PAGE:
Lithuanian Grammar by V. Ambrazas, et al.

By V. Ambrazas, et al.

The 1st complete description of the grammatical constitution of Lithunian, together with phonology, morphology and syntax to be released in English. This moment revised version was once released in 2006. 802 web page hardback with dustjacket.

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G. You have to worry about continued financial support). Consider next a sentence-level topic: (26) a. Jack, when I go to see him, he's never home, and he's always complaining that his friends ignore him. b. Jack, he's always complaining. The comment sentence may be complex, as in (26a), in which case a number of propositions are integrated in its dominion. Or it may be monoclausal, as in (26b), in which case the target consists of just a single proposition. Either way, the nominal establishing the topic is 40 Ronald W.

The difference emerges more clearly in sentences describing class membership: (21) a. A lynx is a feline. b. * A feline is a lynx. I analyze these expressions also as profiling the identity of two individuals. e. 5 Given that the lynx class is a proper subset of the feline class, the well-formedness contrast between (2la) and (21b) can be seen as a consequence of the subject functioning as point of access for interpreting the profiled identity relation. In (2la), we initially focus on a lynx and describe it as coinciding with a feline; in view of the subset relationship, this will always be valid.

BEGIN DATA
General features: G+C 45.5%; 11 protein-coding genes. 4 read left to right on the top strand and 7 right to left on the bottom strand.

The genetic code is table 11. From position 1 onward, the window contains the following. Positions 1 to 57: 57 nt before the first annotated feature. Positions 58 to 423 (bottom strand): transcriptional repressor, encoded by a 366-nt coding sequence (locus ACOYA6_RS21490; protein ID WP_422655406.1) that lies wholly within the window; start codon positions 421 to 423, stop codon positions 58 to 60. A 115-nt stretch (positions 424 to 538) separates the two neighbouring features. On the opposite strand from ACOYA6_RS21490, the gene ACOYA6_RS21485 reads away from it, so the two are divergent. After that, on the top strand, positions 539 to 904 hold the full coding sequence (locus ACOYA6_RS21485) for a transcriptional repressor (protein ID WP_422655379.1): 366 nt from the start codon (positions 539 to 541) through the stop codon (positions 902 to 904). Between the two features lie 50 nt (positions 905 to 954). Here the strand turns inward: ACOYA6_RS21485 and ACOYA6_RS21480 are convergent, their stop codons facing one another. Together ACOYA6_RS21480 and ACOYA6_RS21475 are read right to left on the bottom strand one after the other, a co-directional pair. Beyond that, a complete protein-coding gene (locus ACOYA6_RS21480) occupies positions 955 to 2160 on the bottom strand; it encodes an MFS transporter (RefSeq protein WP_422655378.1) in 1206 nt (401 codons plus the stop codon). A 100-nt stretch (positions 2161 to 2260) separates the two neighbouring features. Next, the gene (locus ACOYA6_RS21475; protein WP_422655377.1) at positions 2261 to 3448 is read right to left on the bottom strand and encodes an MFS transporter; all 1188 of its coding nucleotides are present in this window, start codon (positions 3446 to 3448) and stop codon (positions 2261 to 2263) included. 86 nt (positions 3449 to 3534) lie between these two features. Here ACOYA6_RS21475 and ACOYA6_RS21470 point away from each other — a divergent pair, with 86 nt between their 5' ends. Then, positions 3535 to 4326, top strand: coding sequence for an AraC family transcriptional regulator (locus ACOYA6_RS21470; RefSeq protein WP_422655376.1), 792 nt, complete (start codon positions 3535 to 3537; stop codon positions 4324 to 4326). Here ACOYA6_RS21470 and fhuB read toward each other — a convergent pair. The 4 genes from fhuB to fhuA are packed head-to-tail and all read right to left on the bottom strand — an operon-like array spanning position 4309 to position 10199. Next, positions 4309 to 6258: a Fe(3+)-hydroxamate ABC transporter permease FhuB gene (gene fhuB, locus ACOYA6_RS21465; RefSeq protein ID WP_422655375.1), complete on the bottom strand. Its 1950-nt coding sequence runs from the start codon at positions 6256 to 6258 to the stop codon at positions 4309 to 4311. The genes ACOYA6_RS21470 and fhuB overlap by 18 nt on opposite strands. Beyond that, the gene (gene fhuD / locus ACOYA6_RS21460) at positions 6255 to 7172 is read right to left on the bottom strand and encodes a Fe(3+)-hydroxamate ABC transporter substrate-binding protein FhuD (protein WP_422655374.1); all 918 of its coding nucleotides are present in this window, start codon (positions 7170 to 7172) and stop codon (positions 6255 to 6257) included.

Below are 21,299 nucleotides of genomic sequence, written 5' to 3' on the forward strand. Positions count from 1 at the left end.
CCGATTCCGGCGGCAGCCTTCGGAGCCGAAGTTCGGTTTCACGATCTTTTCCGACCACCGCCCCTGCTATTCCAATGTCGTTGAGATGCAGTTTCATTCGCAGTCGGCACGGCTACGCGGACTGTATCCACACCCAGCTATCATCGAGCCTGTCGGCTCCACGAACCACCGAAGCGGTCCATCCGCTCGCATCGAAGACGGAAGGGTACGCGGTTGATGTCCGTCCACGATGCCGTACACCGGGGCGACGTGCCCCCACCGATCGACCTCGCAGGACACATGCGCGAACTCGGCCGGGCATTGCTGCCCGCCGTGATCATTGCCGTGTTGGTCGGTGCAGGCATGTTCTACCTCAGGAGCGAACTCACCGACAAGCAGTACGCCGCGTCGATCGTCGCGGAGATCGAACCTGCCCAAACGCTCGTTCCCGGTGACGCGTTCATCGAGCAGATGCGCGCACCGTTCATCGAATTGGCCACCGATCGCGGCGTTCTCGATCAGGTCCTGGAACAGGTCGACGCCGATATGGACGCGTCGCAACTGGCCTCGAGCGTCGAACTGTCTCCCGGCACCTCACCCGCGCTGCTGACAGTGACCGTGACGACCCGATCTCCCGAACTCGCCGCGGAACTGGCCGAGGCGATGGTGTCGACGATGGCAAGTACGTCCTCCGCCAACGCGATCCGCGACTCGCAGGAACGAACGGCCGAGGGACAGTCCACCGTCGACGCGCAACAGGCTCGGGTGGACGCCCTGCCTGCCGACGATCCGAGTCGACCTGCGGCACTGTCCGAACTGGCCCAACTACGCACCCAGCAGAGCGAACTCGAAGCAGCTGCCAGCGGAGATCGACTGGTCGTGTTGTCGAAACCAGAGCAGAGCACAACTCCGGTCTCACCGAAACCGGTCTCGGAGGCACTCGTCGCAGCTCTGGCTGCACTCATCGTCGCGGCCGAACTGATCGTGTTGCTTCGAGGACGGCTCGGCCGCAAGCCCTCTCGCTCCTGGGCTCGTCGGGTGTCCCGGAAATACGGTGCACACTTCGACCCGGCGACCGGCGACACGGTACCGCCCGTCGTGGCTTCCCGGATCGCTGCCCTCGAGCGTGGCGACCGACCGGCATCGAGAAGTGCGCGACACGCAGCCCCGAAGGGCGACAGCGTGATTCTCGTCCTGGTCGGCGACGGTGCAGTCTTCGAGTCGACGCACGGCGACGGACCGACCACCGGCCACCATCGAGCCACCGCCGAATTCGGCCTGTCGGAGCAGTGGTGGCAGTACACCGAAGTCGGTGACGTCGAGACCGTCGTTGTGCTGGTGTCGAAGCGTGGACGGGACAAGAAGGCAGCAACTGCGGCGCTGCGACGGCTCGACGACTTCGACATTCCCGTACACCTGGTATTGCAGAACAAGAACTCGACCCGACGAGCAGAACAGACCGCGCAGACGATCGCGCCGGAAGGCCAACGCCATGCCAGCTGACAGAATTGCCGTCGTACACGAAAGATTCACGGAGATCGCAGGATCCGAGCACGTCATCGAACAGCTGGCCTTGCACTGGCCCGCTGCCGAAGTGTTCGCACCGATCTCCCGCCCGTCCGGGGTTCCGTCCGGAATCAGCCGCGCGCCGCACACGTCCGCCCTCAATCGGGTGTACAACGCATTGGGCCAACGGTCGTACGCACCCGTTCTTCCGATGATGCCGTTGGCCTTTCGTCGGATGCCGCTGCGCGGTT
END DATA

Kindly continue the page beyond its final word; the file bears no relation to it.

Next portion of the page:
In a conventional form-meaning pairing, the form is an initial point of access, hence a reference point. It prompts the listener to evoke a certain domain of knowledge—the conceptual base, which we can identify as the reference point's dominion—and focus attention on a particular element within it, the profile, which is thus a target accessible via the reference point. In the case of a metonymic interpretation, the expression's profile (its usual referent) functions in turn as a reference point affording mental access to its intended referent.

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